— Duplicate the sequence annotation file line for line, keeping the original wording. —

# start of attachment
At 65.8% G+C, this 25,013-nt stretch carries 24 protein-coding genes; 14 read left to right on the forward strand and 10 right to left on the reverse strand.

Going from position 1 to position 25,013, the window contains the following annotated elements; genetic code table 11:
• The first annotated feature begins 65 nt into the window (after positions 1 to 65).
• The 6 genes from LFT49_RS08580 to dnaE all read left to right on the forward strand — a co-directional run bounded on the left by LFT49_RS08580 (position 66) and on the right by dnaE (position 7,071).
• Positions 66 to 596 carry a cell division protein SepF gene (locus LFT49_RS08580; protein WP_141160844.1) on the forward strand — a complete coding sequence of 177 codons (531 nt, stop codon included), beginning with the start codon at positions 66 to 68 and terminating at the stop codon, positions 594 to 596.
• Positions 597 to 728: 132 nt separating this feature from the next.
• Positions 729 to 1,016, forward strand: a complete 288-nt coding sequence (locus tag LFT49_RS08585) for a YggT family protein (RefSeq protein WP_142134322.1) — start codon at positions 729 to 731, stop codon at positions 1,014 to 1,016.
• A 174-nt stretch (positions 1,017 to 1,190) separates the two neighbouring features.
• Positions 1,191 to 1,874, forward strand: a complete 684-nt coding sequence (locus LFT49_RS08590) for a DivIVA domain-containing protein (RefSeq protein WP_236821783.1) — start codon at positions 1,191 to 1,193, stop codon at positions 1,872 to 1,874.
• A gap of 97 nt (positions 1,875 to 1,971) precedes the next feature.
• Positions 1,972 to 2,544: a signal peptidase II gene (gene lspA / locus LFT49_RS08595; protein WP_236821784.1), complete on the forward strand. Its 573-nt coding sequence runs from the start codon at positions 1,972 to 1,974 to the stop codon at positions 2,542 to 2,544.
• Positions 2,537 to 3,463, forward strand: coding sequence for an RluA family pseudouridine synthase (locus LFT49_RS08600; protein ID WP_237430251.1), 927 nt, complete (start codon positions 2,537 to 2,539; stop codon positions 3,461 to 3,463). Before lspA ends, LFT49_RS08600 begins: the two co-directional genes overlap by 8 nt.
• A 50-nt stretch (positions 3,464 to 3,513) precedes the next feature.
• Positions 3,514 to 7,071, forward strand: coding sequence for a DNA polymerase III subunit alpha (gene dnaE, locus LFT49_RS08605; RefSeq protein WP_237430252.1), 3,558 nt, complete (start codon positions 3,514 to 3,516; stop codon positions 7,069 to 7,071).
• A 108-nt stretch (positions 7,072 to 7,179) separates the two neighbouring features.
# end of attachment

At 65.8% G+C, this 25,013-nt stretch carries 24 protein-coding genes; 14 read left to right on the forward strand and 10 right to left on the reverse strand.

Going from position 1 to position 25,013, the window contains the following annotated elements; genetic code table 11:
• The first annotated feature begins 65 nt into the window (after positions 1 to 65).
• The 6 genes from LFT49_RS08580 to dnaE all read left to right on the forward strand — a co-directional run bounded on the left by LFT49_RS08580 (position 66) and on the right by dnaE (position 7,071).
• Positions 66 to 596 carry a cell division protein SepF gene (locus LFT49_RS08580; protein WP_141160844.1) on the forward strand — a complete coding sequence of 177 codons (531 nt, stop codon included), beginning with the start codon at positions 66 to 68 and terminating at the stop codon, positions 594 to 596.
• Positions 597 to 728: 132 nt separating this feature from the next.
• Positions 729 to 1,016, forward strand: a complete 288-nt coding sequence (locus tag LFT49_RS08585) for a YggT family protein (RefSeq protein WP_142134322.1) — start codon at positions 729 to 731, stop codon at positions 1,014 to 1,016.
• A 174-nt stretch (positions 1,017 to 1,190) separates the two neighbouring features.
• Positions 1,191 to 1,874, forward strand: a complete 684-nt coding sequence (locus LFT49_RS08590) for a DivIVA domain-containing protein (RefSeq protein WP_236821783.1) — start codon at positions 1,191 to 1,193, stop codon at positions 1,872 to 1,874.
• A gap of 97 nt (positions 1,875 to 1,971) precedes the next feature.
• Positions 1,972 to 2,544: a signal peptidase II gene (gene lspA / locus LFT49_RS08595; protein WP_236821784.1), complete on the forward strand. Its 573-nt coding sequence runs from the start codon at positions 1,972 to 1,974 to the stop codon at positions 2,542 to 2,544.
• Positions 2,537 to 3,463, forward strand: coding sequence for an RluA family pseudouridine synthase (locus LFT49_RS08600; protein ID WP_237430251.1), 927 nt, complete (start codon positions 2,537 to 2,539; stop codon positions 3,461 to 3,463). Before lspA ends, LFT49_RS08600 begins: the two co-directional genes overlap by 8 nt.
• A 50-nt stretch (positions 3,464 to 3,513) precedes the next feature.
• Positions 3,514 to 7,071, forward strand: coding sequence for a DNA polymerase III subunit alpha (gene dnaE, locus LFT49_RS08605; RefSeq protein WP_237430252.1), 3,558 nt, complete (start codon positions 3,514 to 3,516; stop codon positions 7,069 to 7,071).
• A 108-nt stretch (positions 7,072 to 7,179) separates the two neighbouring features.